VO M P< PI >-• PI I-. 



00 0\ t^ PO lA tx o 

o 11 PO Tj- po\o o 

VO PO PI P^ PI " PI 



\0 Pl\0 -^00 >-. o 
\n 0\ POOO 0\ "^ On 
\0 I-. PI PI « PI «-. 



>H Tj- PO f^ Tj-oo 00 
\o PI PI to PI PI PI 



lO N \0 lOOO M •-. 

\o o\ POOO o\ I'j o\ 

VO IH PI PI l-l N W 



PO r^ PO w 00 •* >J^ 
VO PI PI PO rt t^ PI 
VO PO PI PI PI 1-1 PI 



lO 0\ 0\ Tj-OOOOVO 
O " PI " PO t^ PI 
VO PO PI P^ PI >-. PI 



0\ t^ Ov PI VOVO PO 

t^ 11 11 PI T}- t>. PI 

lO PO M PI PI II N 



Ov -* o PI PO PO PI 
Tj- 00 PO r^oo IT) o\ 

VO 11 PI PI 11 P^ 11 



P^ OiVO M ui O 
•* ■* rl-vO 00 PO 
PO PI PI PI 11 PI 



QQQ 
„ n PO 



'V'W V- ;- u 
^ i-i u rt rt rt 



« CIS -. 



■<-'__j=x:j: 



o 



VO 


GOO 00 


PI 


p< 


rx 


n 


Tl- tX>r> 


PI 


-i- 


PI 


n 


PO 


PI 


" 








00 


PO 


PO PI PO PO 


00 


VO 


Oivo ■* a> 


o> 


PO 




n —. 


" 


l^ 


n 








tx 


00 


POOvrtPI 


t 


n 


»1 


•*oo 


PI 


Ov 


PI 


PI 


>H 


PO 


VO 


•^ 








l^ 


>J 


•* 


-00 


PI 


„ 


o 


o\\o PO 


t-t 


n 


'I- 




tH IM 


PI 


M 










00 


„ 


t^t^lTlTt 


00 


m 


Ov*00 


rt 


'^l- 


PO 


n 


1^ 


PO 


00 


n 








l^ 


■<t 


»n tx VO PO 


„ 


00 


o 


too 


t 


t 


lO 


p< 


n 


PO 




M 








oo 


■<t 


PO t^vo 


PO 


o 


lO 


o 


■<too 


•* 


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PO 


p< 


n 


PO 


00 


" 








t^ 


00 


00 


POt^ PI 


OS 


PI 


O VO PO O 


o 


■* 


M 


n n 


PI 


»-" 










00 


rf 


— . 


rtt^ PO 


PO 


O 


O VO PO o 


t^ 


't 


n 


n n 


PI 


o 


n 








00 


PO 


l^Th t^po 


lO 


o 


0>\0 POO 


t 


■^ 




w n 


N 


o 


11 








00 


■<t 


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po-*o\ 


to 


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o 


Tl-00 


PO 


t^ 


PO 


PI 




PO 


VO 


n 








J^ 


■* 


POOO OvOO 


POOO 




Ovo POO 


rx 0\ 


ir> 


n 


»1 n 


PI 


fOVO 



u 


^^ 












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Q 


(-\ 



CL,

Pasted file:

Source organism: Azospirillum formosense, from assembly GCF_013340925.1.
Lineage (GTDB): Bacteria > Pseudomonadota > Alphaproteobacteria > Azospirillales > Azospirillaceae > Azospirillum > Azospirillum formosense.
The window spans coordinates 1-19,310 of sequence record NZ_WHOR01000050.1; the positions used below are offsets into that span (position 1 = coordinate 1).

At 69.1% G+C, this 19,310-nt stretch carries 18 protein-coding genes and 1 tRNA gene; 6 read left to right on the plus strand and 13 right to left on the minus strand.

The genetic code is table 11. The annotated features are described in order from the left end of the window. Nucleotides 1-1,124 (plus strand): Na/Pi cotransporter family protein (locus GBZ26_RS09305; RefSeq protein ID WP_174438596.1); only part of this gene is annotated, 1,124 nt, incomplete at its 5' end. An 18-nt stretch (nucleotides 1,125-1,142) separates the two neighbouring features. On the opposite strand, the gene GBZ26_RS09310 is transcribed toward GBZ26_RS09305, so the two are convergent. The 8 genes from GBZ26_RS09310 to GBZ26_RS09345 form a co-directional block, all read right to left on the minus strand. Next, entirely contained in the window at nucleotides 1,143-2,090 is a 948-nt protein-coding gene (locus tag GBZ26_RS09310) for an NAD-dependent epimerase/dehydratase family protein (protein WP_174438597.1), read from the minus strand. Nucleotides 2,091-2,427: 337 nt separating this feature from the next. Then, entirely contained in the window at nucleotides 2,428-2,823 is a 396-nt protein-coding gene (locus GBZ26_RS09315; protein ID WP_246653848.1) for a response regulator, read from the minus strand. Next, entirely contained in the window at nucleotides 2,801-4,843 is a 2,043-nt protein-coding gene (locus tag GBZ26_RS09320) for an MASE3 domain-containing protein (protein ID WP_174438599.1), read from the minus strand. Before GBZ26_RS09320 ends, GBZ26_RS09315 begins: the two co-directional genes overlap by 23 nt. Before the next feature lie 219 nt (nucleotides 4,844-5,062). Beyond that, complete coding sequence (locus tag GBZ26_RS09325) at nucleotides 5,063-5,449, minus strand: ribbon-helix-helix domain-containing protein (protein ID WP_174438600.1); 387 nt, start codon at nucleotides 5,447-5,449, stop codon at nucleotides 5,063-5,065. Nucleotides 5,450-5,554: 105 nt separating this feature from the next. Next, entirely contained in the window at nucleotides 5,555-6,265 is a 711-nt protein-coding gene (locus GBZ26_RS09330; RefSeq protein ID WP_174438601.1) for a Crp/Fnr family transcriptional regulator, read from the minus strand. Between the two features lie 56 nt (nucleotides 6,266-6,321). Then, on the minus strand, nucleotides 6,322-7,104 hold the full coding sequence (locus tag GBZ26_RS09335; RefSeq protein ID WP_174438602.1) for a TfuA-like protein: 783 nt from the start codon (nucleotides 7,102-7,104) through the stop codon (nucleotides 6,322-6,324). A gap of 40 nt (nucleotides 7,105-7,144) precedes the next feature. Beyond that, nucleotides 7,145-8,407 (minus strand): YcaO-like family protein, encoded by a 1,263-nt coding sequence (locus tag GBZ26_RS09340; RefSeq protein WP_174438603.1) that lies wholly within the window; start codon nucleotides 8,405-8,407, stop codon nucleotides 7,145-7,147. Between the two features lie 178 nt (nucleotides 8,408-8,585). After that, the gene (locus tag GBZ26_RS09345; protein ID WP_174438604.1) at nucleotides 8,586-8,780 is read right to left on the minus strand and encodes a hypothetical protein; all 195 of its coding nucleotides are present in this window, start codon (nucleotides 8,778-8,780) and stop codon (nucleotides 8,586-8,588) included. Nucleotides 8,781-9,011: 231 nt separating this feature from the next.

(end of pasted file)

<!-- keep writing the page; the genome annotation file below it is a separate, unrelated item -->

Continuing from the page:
C 
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ELECTION RETURNS. 



493 



•IU3Q O Tj-in 



•maa 



l^ T)- O O 0\ CV) 

^ O O Tt >-i in c^) 

'snpjBSog; n « w fo cm to 



«-) OS O rovo 00 ro in Ttvo O 



H'-it^t^'-ii-iOv-+ oo>-ivo 



ooo vovo 

•O M M t^) 



i<-)00 0\ OS 
•^ <si IN ■^ 
lO "-1 11 Ci 



c 
o 

o 



w 

K 

L 



'3puq5iai;>i 



MM M H (N 



'^='U. w osm 



'U0Sa3Jf3'3 M " 



•UI3Q; O t^m 



, ^ 1-1 00 00 

'uoiduieq^ « « i-, 



"^o- woo on 
'pUBtMOJJ M W H 



^^a. woo fo 

'UBUIJfOJJ www 



•uiarr 

'^ w o m 

'q^noiuuix N w w 



0\0 w 
CO M CO 



fO O w 
O VO 0) 
ro 04 oo 



00 C0\£) 

w \0 OO 
fO 0) OO 



'i- 01 o 
m 0) 01 

W Ht M 



O M t^ 0000 ^ 

cm o m w 

CO 04 oo 



O ^ oo oo invo so O oo O SO 
H O G\ t-^ in -^00 r}- so Jx O 
^04 w w w w 0) 



on 00 


■* 


M 


in ^ 


w 


OS 


00 


t^ 01 


r^ T)- oivo 


oo 


O 


OS 


o 


QSO 


o 


in 


01 


in in 


Oo 


Tf l^ Tt 


oo 


M 




01 


04 


01 


w 


•^ 


01 




lO 




I-H 


01 


M- 


t^ 


w 


oo 


OO -* O 


oo 


t^ 


01 so 


lO 


J_, 


00 


m 


oo 


OS 0\ Os O so 


o 


in 


w 


00 


■<t 


^9- 


w 


l-H 


•* 


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I-H 


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04 


01 


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^ 


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t-l 


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in 


MOO 


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OS l^ tv 


oi 


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OS O 


00 t^ O 


in 


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w 


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Os 0) 


'^ 


04 


04 


01 


" 


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t-4 


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t/i 



•riaxr ■* "+ m w 04 vo